The Long Case for Bank of America

| About: Bank of (BAC)
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If you can look beyond the serious problems facing the banking industry, this may be a terrific time to buy Bank of America (NYSE:BAC), one of the world’s strongest banks, at a steep discount to its true value and with a terrific dividend. That said, a purchase bears significant risk, as no one truly knows how the mortgage/credit crisis will play out or when.

Company/Stock Type: Large, mature growth company. Business = Domestic and international retail and commercial banking. Normally, this would be a stable business. But the banking and finance sector is beset with problems stemming from the still-ongoing sub-prime mortgage fiasco and general credit crisis.

Company Story and Quality: Bank of America (BAC) is one of the largest banks in the world, second in the USA to Citigroup. It is the nation’s largest consumer bank. Its geographic reach is coast-to-coast, covering 80 % of the population. BAC enjoys significant advantages of scale, which it uses well to hold down costs. It has stated its aspiration to become "the country's top retailer of financial services, with the size and scale to drive distribution and marketing efficiencies."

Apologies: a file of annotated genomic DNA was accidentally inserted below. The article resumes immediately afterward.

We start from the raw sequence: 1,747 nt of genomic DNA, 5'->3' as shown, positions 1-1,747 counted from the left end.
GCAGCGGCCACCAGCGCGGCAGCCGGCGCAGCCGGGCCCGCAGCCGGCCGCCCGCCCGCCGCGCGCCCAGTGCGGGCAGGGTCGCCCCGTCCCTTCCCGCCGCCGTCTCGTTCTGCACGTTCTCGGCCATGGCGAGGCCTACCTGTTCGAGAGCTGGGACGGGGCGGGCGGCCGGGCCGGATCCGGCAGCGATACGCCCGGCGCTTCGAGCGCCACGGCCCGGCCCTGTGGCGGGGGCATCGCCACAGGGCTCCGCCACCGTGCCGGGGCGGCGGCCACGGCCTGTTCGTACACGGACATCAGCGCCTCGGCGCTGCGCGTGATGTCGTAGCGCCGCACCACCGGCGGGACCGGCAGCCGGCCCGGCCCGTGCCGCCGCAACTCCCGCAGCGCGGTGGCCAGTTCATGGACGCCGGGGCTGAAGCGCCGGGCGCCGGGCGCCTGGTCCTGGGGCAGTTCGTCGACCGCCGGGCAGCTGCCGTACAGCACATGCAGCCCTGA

BAC has about 5700 offices (almost twice as many as anyone else), plus 17,000 ATMs, serving 59 million consumer and small business accounts. It is the largest Small Business Administration lender in the US. Outside the US, BAC serves clients in 175 countries. Altogether, the bank has a massive deposit base (almost $800 B), giving it a stable and low-cost source of funding. BAC’s retail orientation normally provides steadier business results than many other banks. In 2007, the consumer and small-business segment accounted for 63% of net income.

Of course, along with the whole financial sector, its results have become unsteady in the past year due to the mortgage and credit crises. BAC recently acquired troubled mortgage originator Countrywide Financial (CFC), which makes it the largest mortgage lender in the country.

At the moment, that may not be a great place to be, but long-term, with the imposition of sensible lending standards, the acquisition should become a positive for the bank. The original “bargain” price for Countrywide now seems questionable, because of the risk that many losses are still hidden in Countrywide’s assets. BAC posted unexpectedly good results in Q2 2008, with record net revenues, enough profits to cover its dividend for the first time in two quarters, and credit-related write-downs halved from the previous quarter. It had very good results in its commercial segment. BAC’s core business, retail banking, appeared to remain relatively strong, with deposits increasing and the company tightening its lending standards.

That said, BAC still probably has more mark-to-market write-downs in its future, although we can expect them to go down quarter-to-quarter. Most notably in its Q2 results, BAC did not cut its Q3 dividend, whereas many pundits thought it was a foregone conclusion that it would have to cut the dividend.